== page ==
Something to Talk About

Let’s give them something to talk about…
– Sanjaya Malakar

A question that’s been rolling around my brain for a few days is “of what value is the Darwinist dialog?” Quixote said it well with his comment on yesterday’s post:

Argumentative entropy?

“To one who has faith, no explanation is necessary. To one without faith, no explanation is possible.”
—Thomas Aquinas

The concept of entropy is that it is essentially “useless energy.” We know that energy is conserved, but more and more of it becomes useless. Does the conversation also become more and more disordered and useless over time?

Perhaps. However, the real value to me is not to prove anything true or false; in fact, I would say that to attempt that is probably useless, and nothing more than arguments about “foolish controversies” (Titus 3:6). As another of my commentors said, what is true doesn’t “give a crap what you, I, your thermodynamicist or the fossil record says.” No, the goal is not proof; the real value, for me, is in relationship. It is the conversation which I value, and I appreciate blog technology for allowing these conversations to continue.

But, let’s shift the conversation a bit. So far, the focus has been on various aspects of evolutionary theory. However, as I’ve postulated before, I don’t think that evolution itself is the issue; the real issue is God. Evolution has been called “the creation myth of philosophical materialism” for a reason, and the connection between the New Atheists and neo-Darwinism adds support to the notion that this is a religious debate more than a scientific debate (and some scientists are mad at folks like Dawkins and Myers for that very reason).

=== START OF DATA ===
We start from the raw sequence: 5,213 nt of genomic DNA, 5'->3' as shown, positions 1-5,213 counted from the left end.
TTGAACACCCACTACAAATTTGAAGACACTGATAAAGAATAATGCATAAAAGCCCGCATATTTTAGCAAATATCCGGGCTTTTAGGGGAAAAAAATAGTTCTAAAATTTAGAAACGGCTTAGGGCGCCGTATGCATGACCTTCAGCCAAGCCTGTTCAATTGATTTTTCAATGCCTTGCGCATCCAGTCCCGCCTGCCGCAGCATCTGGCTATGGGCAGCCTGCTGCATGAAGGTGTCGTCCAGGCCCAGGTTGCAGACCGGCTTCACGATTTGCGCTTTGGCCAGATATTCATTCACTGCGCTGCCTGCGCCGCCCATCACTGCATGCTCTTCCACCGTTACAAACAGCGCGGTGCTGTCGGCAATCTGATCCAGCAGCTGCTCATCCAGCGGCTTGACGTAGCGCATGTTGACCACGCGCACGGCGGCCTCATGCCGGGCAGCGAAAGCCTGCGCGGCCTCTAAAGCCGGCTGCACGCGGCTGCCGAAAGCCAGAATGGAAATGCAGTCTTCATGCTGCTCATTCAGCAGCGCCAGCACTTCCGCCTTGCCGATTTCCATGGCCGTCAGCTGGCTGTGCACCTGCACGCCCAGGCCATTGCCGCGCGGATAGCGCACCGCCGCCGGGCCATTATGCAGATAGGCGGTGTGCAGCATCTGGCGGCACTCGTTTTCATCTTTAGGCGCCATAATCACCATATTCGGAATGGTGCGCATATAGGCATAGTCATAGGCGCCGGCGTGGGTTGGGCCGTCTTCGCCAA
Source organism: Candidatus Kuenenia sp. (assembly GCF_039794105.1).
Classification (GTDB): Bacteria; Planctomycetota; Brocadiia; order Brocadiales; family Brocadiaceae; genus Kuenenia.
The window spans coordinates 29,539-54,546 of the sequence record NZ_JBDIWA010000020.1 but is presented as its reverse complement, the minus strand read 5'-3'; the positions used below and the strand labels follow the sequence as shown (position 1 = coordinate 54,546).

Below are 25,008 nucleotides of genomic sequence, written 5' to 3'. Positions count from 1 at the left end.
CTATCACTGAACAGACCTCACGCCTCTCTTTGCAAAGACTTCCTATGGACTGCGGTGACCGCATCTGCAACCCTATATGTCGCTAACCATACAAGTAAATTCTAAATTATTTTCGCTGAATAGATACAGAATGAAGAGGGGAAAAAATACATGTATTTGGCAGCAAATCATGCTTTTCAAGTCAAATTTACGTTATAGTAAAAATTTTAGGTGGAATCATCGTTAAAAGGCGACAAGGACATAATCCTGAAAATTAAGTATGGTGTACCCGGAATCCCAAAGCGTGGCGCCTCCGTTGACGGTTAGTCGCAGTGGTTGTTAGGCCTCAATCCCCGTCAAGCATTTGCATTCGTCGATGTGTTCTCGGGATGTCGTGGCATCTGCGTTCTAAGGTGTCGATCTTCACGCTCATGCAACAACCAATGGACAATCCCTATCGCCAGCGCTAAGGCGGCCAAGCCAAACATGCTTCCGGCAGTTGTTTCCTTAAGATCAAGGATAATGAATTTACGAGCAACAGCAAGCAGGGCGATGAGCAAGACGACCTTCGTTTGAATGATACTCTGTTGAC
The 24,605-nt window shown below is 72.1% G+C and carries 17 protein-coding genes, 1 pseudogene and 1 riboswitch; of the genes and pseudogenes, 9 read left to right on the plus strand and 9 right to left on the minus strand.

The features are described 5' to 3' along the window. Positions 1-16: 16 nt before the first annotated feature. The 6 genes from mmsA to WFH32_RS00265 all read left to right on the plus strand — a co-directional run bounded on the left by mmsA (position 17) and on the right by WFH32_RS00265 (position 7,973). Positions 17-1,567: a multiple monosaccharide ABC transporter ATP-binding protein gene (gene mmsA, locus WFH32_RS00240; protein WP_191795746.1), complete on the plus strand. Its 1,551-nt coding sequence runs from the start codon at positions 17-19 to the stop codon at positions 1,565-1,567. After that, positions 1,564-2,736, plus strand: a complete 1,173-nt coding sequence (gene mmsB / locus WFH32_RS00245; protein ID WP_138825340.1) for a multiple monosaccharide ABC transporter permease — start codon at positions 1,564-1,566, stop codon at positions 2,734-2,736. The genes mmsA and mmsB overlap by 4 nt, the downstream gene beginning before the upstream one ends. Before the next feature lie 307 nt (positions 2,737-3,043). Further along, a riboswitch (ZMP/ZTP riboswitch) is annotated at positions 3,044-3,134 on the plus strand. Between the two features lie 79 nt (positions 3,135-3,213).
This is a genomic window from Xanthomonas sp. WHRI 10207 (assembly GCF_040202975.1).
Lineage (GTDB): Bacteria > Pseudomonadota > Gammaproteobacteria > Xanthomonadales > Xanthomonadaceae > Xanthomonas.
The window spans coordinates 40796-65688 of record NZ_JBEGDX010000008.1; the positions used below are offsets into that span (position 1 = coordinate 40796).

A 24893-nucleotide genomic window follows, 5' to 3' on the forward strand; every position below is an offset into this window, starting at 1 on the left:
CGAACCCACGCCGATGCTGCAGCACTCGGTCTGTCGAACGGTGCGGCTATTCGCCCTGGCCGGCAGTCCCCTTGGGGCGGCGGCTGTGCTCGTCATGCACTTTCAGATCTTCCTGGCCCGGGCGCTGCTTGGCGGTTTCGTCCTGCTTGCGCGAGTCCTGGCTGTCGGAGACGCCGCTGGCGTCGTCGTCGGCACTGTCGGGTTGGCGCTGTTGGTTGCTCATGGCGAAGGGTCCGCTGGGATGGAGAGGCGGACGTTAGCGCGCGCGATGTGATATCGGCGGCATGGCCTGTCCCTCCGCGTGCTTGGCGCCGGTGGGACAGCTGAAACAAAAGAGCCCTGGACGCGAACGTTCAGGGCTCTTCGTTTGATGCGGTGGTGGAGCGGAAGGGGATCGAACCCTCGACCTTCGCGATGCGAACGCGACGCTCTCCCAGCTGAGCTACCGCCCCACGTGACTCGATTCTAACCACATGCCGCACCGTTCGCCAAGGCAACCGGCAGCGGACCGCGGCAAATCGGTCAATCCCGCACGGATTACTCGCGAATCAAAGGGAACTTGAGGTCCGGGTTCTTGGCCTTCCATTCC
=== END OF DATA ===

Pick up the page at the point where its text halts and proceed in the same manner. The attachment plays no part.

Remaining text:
So, let’s talk about God.

4 thoughts on “Something to Talk About”

  1. Quixote –

    I think that if you have read enough of the “philosophical materialists” you would know that the disbelief is based on the same skepticism that has moved us out of the dark ages. Everything must be questioned, which I hardly think can be considered presumptuous. If the Jewish carpenter could find a way to show his existence, so that we could know that there is no “man behind the curtain” as currently appears to be the case, then we would all bend our knees.

    Until then, I consider myself skeptical wrt his existence as much as I do the Teapot, the Flying Spaghetti Monster, Zeus, et al.

    It’s not a matter of not wanting to believe, it’s a matter of needing something far more reliable than personal revelation or even the mere words of other men (which are severely contradictory when it comes to Jesus.)

  2. When science claims ultimate authority in determining what is to be believed or not, it is science who begs the religious question, ducking, when challenged, behind the skirts of “objectivity” and “fact.” But even in science, objectivity is the myth of every particular paradigm and fact shudders at the tyranny of inescapable presupposition. “Scientists who are only interested in science” are as utterly preposterous as religionists who are only interested in religion. Humility is in order, first for the deist who contemplates the manifold wonders of the material universe, but also for the scientist who gapes stupefied at the incalculable, stubborn “fact” of spirit.

    I’m a theist, but I know that in the grand scheme of things we don’t know jack. So it pretty much boils down to whose testimony we’re going to bet the farm on. Go with the prestigious Darwin or the brilliant Einstein or the admirable Shockley if you must. And though I laud their accomplishments, for my money I’ll take the laughable Jewish carpenter—if only because it bugs the hell out of the priests of presumptuous materialism.

  3. Yes, the debate was made a religio-political one by the creationists way back in the early 20th century. In the meantime, scientists who are only interested in science continue to make their discoveries while the debate over the religious implications barely register on their radar screen.

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